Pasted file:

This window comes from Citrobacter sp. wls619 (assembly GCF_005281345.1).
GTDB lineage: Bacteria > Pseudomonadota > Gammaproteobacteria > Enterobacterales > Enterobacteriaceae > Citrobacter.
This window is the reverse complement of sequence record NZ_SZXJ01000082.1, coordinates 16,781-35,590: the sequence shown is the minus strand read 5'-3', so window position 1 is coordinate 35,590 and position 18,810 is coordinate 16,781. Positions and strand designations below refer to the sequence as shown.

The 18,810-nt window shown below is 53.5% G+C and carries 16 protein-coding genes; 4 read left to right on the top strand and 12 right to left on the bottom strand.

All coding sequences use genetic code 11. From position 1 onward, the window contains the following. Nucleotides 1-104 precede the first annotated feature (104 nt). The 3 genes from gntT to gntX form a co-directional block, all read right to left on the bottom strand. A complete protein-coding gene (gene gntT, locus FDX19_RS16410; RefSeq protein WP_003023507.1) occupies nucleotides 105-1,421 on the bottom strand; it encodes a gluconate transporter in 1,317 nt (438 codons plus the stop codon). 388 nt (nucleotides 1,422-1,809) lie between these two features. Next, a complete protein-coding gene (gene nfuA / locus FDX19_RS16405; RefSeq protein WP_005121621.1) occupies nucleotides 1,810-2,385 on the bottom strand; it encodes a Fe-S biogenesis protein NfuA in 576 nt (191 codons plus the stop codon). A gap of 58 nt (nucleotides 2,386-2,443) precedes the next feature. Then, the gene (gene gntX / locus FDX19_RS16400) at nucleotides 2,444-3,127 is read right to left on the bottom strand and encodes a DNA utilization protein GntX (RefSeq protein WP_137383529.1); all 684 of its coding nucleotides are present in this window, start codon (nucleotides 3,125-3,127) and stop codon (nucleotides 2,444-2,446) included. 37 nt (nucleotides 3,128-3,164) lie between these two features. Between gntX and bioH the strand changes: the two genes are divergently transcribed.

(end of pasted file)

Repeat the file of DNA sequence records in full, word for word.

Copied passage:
This window comes from Citrobacter sp. wls619 (assembly GCF_005281345.1).
GTDB lineage: Bacteria > Pseudomonadota > Gammaproteobacteria > Enterobacterales > Enterobacteriaceae > Citrobacter.
This window is the reverse complement of sequence record NZ_SZXJ01000082.1, coordinates 16,781-35,590: the sequence shown is the minus strand read 5'-3', so window position 1 is coordinate 35,590 and position 18,810 is coordinate 16,781. Positions and strand designations below refer to the sequence as shown.

The 18,810-nt window shown below is 53.5% G+C and carries 16 protein-coding genes; 4 read left to right on the top strand and 12 right to left on the bottom strand.

All coding sequences use genetic code 11. From position 1 onward, the window contains the following. Nucleotides 1-104 precede the first annotated feature (104 nt). The 3 genes from gntT to gntX form a co-directional block, all read right to left on the bottom strand. A complete protein-coding gene (gene gntT, locus FDX19_RS16410; RefSeq protein WP_003023507.1) occupies nucleotides 105-1,421 on the bottom strand; it encodes a gluconate transporter in 1,317 nt (438 codons plus the stop codon). 388 nt (nucleotides 1,422-1,809) lie between these two features. Next, a complete protein-coding gene (gene nfuA / locus FDX19_RS16405; RefSeq protein WP_005121621.1) occupies nucleotides 1,810-2,385 on the bottom strand; it encodes a Fe-S biogenesis protein NfuA in 576 nt (191 codons plus the stop codon). A gap of 58 nt (nucleotides 2,386-2,443) precedes the next feature. Then, the gene (gene gntX / locus FDX19_RS16400) at nucleotides 2,444-3,127 is read right to left on the bottom strand and encodes a DNA utilization protein GntX (RefSeq protein WP_137383529.1); all 684 of its coding nucleotides are present in this window, start codon (nucleotides 3,125-3,127) and stop codon (nucleotides 2,444-2,446) included. 37 nt (nucleotides 3,128-3,164) lie between these two features. Between gntX and bioH the strand changes: the two genes are divergently transcribed.